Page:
Woman’s bleeding violates pharmacist’s conscience

My experience with miscarriage was jarringly prolonged.  Nothing I’d read or seen of depictions of women’s lives had prepared me for the ongoing months of bleeding that followed the experience, and words cannot express my fear, distress and dread of each new day’s unpredictable developments.  My doctor chose to assist me in managing the prolonged bleeding without prescribing drugs, for a variety of reasons, but she did suggest that anti-bleeding drugs might help reduce both the bleeding and my resultant stress.

When I recall that painful time, my heart goes out to the Idaho woman who went to a local Walgreen’s to get just such a prescription filled, and whose pharmacist refused to fill it because it violated her conscience to do so.  If you are wondering how helping a woman with her stressful and taxing experience of suffering from prolonged bleeding could violate anyone’s conscience, then remember that prolonged bleeding doesn’t just happen to “good” women like me who wanted their pregnancies!  No, no, my friends.  Prolonged bleeding can also happen to women who may have sought out abortions.  I emphasize MAY, because when the pharmacist called the referring nurse practitioner to ask the reason for needing the prescription (!!!), the NP responded that the information was confidential:

The nurse says she cited federal patient privacy laws and refused to answer.

“The pharmacist said, ‘Well, if you’re not going to tell me that and she had an abortion, I’m not going to fill this prescription.’ And then our practitioner said, ‘Why don’t you tell me another pharmacy that I can call or another pharmacist that can dispense this medication for my patient?’ And the pharmacist hung up on her,” said Kristen Glundberg-Prosser of the Planned Parenthood of the Great Northwest.

This past Wednesday, Planned Parenthood responded by filing a complaint with the Idaho pharmacy board.  The pharmacist, who refused her services in November 2010, apparently felt she was within the scope of a revised “conscience law” passed in Idaho  which became effective in July 2010, and extended to pharmacists, among others, the refusal of health care services that violate an individual’s conscience.    Planned Parenthood suggests that the pharmacist overstepped the terms of the conscience law.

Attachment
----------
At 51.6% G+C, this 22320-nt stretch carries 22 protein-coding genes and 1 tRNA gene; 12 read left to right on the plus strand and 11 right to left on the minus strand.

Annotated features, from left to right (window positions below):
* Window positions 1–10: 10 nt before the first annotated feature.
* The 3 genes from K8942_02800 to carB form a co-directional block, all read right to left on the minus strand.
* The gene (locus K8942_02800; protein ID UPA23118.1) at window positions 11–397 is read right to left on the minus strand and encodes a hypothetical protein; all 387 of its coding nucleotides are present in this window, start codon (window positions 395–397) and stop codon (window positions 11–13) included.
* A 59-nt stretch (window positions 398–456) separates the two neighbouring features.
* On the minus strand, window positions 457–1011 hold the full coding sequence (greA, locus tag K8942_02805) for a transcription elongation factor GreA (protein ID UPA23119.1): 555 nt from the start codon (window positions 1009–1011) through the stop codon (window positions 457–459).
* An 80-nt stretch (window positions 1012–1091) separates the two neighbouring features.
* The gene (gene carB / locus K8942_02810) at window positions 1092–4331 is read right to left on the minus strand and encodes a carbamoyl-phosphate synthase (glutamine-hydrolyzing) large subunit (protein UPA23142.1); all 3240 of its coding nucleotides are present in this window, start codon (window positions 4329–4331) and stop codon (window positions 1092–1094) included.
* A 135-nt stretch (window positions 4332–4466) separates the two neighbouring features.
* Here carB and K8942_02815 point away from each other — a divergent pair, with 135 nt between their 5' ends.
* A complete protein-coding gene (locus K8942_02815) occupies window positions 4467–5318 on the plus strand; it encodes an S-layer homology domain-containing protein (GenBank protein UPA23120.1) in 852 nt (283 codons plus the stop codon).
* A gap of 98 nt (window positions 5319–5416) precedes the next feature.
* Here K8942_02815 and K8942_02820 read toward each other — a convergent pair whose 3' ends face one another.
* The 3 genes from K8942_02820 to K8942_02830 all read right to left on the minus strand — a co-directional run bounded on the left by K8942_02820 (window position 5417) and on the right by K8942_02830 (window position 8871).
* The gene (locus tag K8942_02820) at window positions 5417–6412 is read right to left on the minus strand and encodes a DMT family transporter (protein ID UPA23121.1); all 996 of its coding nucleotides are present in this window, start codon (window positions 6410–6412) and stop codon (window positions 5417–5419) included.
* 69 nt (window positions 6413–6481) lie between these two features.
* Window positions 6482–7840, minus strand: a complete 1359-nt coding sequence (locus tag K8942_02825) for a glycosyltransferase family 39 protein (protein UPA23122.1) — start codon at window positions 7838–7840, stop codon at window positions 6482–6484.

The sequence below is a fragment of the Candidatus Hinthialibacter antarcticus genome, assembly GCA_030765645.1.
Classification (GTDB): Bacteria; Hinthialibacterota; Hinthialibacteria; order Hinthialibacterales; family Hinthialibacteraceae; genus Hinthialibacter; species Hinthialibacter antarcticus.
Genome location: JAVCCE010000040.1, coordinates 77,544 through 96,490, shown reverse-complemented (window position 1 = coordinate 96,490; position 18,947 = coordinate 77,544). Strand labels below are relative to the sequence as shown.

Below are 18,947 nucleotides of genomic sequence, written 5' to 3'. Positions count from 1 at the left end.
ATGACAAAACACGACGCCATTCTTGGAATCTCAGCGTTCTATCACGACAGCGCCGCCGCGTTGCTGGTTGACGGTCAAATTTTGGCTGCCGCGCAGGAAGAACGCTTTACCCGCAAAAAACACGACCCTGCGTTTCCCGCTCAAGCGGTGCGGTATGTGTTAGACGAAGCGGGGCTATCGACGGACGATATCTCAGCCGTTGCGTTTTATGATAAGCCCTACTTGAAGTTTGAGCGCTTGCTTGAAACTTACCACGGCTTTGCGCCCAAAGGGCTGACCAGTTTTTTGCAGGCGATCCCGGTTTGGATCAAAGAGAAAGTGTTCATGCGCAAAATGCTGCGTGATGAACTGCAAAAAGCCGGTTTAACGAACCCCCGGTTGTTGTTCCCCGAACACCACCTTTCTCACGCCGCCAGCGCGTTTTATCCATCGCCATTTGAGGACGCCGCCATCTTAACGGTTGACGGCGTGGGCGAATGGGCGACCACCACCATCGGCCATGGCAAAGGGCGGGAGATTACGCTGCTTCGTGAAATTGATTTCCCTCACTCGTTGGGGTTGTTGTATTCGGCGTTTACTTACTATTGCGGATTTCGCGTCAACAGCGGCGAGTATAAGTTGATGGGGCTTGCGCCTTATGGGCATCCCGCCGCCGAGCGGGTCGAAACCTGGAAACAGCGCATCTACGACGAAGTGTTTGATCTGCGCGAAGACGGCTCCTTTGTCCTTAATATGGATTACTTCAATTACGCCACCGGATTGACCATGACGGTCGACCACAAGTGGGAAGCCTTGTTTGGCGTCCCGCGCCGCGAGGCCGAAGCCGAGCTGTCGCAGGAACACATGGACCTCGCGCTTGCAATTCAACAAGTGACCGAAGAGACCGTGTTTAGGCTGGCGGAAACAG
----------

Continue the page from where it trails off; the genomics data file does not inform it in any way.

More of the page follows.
I am relieved that I have recovered my health with the aid and support of health care professionals who took seriously their responsibilities as my providers of information and access to what I needed to get better.  I cannot imagine, as I look back on my own prolonged bleeding experience, how I would have felt if I had also been burdened with a pharmacist who found my very trauma to be a suspicious indicator of a violation of her conscience, rather than a serious and chronic health problem that she was well positioned to alleviate.  And I look forward to using her statement in logic class, as an example of a conditional whose antecedent was a problematic conjunction!

11 thoughts on “Woman’s bleeding violates pharmacist’s conscience

  1. Well, she did have an abortion – a ‘spontaneous abortion”.

    Estimates are that 15% to 30% of conceptions end in “miscarriage”. The people who make it their business to promote guilt and shame over “abortion”, never take into consideration that this rhetoric produces the same guilt and shame in women who have endured unwanted miscarriages.

    Neither do they seem concerned to use the law to alleviate known problems that contribute to the medical problems and birth defects that cause miscarriages, such as, for example, toxic pollution from mining, power plants, and agricultural chemicals. Or poverty, malnutrition and starvation for that matter.

    This lack of concern for the realities of conception and birth prove to me that these people are not concerned with real life; they are only concerned with punishing what they consider illicit sex.